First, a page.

Young people are flocking to mid-tier cities, where the costs are lower, there is a great quality of life and they have a chance to become involved in civic affairs, he told the more than 200 people who came to a public meeting this week where consultants described the trends globally and gathered ideas from participants on what they would like to see in downtown Lincoln.
More and more downtowns are turning into neighborhoods, with different housing options and amenities, he said.
Segal described some other new realities.
Because of the national debt -- which has grown from $29,000 per capita in 2007 to $63,000 per capita today -- the federal government cannot spend what it has been spending and cities can’t rely on the federal government for infrastructure, innovation and education funding. Instead cities will have to focus on working together regionally, he said.
Segal drew applause for several observations, including the continued desire from Lincoln residents for a full-service downtown grocery store, for additional downtown parking and for more housing for adults who are not students.
Segal said he expects the city’s new downtown bike share program to be successful because it includes a college campus.
And bike lanes, he said, can be part of the image and perception that draws young people to a city.
In Denver, employers -- not “the environmental or bike-crazy people” -- wanted bike lanes because of demand from their young workforce, he said. The employers didn’t care if people used the lanes; they wanted them to be part of the image of the city, he said.
Entertainment, planned events and programming will draw more people downtown, said Segal, who noted few people in Lincoln live more than 20 minutes from the downtown area, which is a very short commute compared with cities like Denver.
He jokingly suggested there may be no hope for some of the people who won’t drive 15 minutes to get downtown.
Cities that want to create successful downtown areas will have to pay attention to the growing economic inequity and create opportunities for a variety of people, not just tech workers, he said.
Segal also described the generational groupings and their potential impact on the downtown of the future.
* Millennials: Ages 20 to 35 "are going to save us from everything." This is an important generation. Every city is competing to keep or attract people in this generation, who are generally “optimistic, tolerant and who are redefining adult milestones." For example, his youngest son lived in his basement for a year and a half after college, Segal said.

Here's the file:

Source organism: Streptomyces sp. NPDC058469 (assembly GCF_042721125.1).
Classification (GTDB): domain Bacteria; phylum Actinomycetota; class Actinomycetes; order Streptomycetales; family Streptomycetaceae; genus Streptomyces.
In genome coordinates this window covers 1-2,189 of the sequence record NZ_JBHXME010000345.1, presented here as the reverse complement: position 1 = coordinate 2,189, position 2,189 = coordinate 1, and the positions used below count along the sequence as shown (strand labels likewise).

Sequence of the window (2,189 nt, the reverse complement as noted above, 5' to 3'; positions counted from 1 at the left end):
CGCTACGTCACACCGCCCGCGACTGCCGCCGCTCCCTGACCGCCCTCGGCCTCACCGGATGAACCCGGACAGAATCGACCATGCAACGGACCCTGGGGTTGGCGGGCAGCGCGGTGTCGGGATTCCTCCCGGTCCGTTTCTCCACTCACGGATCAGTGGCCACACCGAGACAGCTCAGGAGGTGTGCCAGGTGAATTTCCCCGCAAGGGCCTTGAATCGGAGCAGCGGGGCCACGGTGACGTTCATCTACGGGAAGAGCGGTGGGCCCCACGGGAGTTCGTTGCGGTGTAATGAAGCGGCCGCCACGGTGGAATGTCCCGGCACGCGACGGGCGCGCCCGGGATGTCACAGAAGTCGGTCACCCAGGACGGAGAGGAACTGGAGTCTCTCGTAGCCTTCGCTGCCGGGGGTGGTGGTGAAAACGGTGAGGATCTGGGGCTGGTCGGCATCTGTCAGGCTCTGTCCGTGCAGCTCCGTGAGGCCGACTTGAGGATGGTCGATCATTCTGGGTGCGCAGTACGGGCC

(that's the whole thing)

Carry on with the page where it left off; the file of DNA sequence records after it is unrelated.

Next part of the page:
This generation could be half of the workforce by 2020 and 75 percent of the workforce by 2025. Cities need to make sure they have a downtown that this age group wants to live in.
* Generation X: Ages 35 to 49. This generation, which used to be called "slackers," has grown up. They have the most disposable income and are moving into leadership positions.
* Baby boomers: Over age 50. This generation shaped a lot of the post-World War II era and was hard hit by the recession 10 years ago. “A lot of us are aging in place and that is good news for downtowns,” he said.
* Generation Z: The 70 million-plus born after 1996 have grown up in fairly turbulent times with a 24-hour news cycle and are, in general, less interested in college when they can take an eight-week coding class and make high salaries and as they see their older brothers and sisters move back home with giant college debts. They may be more materialistic than millennials, he said.
NEW YORK — Here's some sobering news: A large international study says adults should average no more than one alcoholic drink per day, and that means drinking guidelines in many countries may be far too loose.